Religion Today Summaries - Feb. 12, 2009

Compiled & Edited by Crosswalk Editorial Staff

Religion Today Summaries - Feb. 12, 2009

Daily briefs of the top news stories impacting Christians around the world.
 
In today's edition:

  • British MP’s Move to Investigate Church Closures in Burma
  • Orthodox Anglicans Don't Expect Unity for Long
  • Alabama, Iran Not So Different, Survey Finds
  • Dairy Cows Improve Lives for Destitute Bengali Women

 

British MP’s Move to Investigate Church Closures in Burma

ASSIST News Service reports that recent forcible church closures in Rangoon, Burma (also known as Myanmar), as caught the attention of British Members of Parliament. According to Christian Solidarity Worldwide (CSW), a British-based human rights group, at least 33 MP's have signed legislation calling on the on the UN Special Rapporteur for Freedom of Religion and Belief to investigate violations of religious freedom in Burma. The move follows reports received by CSW of the January closure of at least 100 churches in Rangoon. CSW said the church closures mark the most significant crackdown on Christian activity in Burma in recent years, affecting as many as 80 per cent of churches in Rangoon. Fifty pastors were forced to sign documents promising to stop holding church services, under threat of prison for non-compliance.

Orthodox Anglicans Don't Expect Unity for Long

The Christian Post reports that the recent Anglican Primates Conference in Alexandria, Egypt, only covered up fault lines in the crumbling Communion. In an open letter to the Archbishop of Canterbury, leading conservative and Nigerian Archbishop Peter J. Akinola wrote, "It now seems increasingly clear that without a radical change of behavior on the part of The Episcopal Church and the Anglican Church of Canada the only possible outcome of such a process is acknowledgment of a bitter truth that the differences in the words of Archbishop Idris Jones are 'irreconcilable.'" Akinola acknowledged the greviousness of a split, but cited moves by dioceses in the U.S. and Canada to go through with same-sex blessings. These actions contradict the primates' decision to uphold a moratorium on gay ordination and gay marriage blessings.

Alabama, Iran Not So Different, Survey Finds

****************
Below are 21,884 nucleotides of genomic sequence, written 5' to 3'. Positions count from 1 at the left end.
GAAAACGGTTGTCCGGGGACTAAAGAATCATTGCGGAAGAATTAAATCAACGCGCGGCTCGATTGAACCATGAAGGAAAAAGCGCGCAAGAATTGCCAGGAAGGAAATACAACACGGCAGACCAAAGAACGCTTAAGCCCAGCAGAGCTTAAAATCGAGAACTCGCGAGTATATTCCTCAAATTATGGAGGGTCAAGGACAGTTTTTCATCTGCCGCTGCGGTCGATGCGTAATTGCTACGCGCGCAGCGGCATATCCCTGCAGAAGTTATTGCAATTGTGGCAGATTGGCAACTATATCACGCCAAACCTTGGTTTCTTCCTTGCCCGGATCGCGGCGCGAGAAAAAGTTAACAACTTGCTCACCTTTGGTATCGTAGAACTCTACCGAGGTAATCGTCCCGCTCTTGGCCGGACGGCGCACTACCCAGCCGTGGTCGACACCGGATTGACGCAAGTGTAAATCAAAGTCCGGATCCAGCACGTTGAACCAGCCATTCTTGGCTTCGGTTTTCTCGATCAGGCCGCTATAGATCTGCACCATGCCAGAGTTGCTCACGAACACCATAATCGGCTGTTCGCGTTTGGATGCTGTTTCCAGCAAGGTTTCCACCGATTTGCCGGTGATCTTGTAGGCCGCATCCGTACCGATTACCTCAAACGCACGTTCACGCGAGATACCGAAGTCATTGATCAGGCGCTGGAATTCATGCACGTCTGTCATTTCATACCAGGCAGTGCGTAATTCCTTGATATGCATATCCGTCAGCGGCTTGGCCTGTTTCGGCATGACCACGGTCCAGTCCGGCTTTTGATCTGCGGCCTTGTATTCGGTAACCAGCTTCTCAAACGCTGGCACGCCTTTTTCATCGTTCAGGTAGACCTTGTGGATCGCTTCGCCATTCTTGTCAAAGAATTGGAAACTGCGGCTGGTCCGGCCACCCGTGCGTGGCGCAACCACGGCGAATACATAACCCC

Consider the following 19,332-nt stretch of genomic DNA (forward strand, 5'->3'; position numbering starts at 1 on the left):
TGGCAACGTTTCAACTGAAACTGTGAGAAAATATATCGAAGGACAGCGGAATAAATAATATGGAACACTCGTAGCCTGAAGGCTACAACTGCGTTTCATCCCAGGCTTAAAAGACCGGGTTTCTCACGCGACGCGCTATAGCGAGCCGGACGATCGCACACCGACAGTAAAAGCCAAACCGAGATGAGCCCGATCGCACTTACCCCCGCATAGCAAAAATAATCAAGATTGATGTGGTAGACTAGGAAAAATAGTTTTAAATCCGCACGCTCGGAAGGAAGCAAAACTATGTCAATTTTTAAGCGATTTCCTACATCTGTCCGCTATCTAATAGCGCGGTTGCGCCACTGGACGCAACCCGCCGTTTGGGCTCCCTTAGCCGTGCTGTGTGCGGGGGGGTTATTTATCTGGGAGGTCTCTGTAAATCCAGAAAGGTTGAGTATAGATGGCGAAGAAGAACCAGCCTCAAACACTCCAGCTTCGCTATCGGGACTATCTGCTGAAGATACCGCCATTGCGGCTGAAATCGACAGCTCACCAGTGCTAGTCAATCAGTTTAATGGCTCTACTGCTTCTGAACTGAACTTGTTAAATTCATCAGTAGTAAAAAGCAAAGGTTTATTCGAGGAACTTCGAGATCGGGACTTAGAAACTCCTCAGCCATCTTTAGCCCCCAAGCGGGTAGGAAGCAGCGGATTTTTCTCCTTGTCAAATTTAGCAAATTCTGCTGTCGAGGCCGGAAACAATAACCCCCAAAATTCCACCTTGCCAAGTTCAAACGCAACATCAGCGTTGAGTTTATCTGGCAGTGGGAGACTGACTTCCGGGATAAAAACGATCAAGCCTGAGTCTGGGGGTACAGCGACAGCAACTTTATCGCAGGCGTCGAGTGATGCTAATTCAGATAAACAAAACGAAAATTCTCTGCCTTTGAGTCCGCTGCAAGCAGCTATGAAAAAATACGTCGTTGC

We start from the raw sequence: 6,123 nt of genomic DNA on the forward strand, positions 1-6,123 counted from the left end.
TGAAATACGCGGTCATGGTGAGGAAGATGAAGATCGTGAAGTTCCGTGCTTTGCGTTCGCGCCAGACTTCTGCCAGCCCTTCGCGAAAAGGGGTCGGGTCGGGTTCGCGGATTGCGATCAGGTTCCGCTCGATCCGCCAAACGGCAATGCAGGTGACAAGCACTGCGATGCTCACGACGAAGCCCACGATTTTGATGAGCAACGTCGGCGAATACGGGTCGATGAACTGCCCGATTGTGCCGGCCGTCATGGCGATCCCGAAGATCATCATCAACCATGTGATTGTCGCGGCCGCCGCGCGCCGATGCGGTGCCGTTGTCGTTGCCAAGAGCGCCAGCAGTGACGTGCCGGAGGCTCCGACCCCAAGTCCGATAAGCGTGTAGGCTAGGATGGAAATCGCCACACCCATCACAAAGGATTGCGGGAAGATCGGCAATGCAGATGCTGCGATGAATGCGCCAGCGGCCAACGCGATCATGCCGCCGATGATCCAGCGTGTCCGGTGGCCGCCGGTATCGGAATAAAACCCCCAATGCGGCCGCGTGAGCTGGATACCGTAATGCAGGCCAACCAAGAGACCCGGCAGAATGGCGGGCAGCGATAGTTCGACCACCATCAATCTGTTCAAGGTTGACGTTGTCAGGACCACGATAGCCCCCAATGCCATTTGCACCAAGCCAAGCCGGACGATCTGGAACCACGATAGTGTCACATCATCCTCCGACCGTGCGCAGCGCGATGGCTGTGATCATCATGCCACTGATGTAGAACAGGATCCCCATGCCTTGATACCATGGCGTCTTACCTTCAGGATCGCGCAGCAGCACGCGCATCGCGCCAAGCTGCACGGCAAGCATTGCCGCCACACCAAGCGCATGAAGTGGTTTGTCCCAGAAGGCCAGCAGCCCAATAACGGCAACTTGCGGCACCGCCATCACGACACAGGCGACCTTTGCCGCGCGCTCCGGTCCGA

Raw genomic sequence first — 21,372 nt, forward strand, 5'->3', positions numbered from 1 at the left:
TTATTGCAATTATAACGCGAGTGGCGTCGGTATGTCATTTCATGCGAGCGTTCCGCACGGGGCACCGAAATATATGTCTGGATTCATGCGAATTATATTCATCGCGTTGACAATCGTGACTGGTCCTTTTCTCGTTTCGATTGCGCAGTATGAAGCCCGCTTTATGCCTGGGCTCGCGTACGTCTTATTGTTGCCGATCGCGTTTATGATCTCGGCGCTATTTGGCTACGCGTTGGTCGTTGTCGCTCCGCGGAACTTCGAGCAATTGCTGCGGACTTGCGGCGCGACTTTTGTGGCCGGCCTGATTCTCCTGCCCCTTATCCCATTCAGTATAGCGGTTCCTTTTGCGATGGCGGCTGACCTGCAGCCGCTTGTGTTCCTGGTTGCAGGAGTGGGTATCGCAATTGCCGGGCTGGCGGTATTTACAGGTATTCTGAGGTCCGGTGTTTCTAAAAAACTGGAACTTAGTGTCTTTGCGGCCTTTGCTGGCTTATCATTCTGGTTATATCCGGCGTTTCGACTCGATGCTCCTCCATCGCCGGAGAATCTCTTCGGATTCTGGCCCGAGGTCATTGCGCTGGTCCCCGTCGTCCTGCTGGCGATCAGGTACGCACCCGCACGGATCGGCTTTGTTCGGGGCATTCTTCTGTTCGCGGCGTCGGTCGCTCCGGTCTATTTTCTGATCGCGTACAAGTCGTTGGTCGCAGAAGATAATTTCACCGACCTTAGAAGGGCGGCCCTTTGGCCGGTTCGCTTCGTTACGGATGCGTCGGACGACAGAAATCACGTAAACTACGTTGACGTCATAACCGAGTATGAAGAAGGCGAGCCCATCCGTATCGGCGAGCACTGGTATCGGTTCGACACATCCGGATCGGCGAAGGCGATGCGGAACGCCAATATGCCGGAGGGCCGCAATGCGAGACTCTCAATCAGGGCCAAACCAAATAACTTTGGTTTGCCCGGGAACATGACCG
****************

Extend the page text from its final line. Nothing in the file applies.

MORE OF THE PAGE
Religion News Service reports that while Baptists in Tuscaloosa and Muslims in Tehran might not seem to have much in common, but both agree on one thing: the importance of religion. Nearly identical percentages of people in both locations -- 82 percent of Alabamians and 83 percent of Iranians -- say religion is an important part of their daily lives. The Agence France-Presse also picked up the story. The comparisons come from the Gallup Poll, which recently compiled findings about the importance of faith to individuals in all 50 states and 143 countries. "Georgians in the United States are about as religious as Georgians in the Caucasus region," wrote Steve Crabtree and Brett Pelham, in a Monday (Feb. 9) report on the Gallup Web site. The global findings are based on face-to-face and telephone interviews conducted between 2006 and 2008 of about 1,000 adults per country.

Dairy Cows Improve Lives for Destitute Bengali Women

Baptist Press reports that a dozen widows and abandoned women in India's West Bengal state are now better able to care for their families, thanks to a Southern Baptist development project that drew on $22,000 from the Southern Baptist World Hunger Fund. The project focused on women in two villages who were living in desperate poverty, some with small children who were suffering from malnutrition. Because they were members of a minority religious group, many of their neighbors looked down on them and would not help. A field pastor spearheaded the campaign to improve the families' lives by giving them dairy cows and showing them how to care for it. The cows, which cost as little as $80 per family, provide the women with a steady source of income to support and feed their families.

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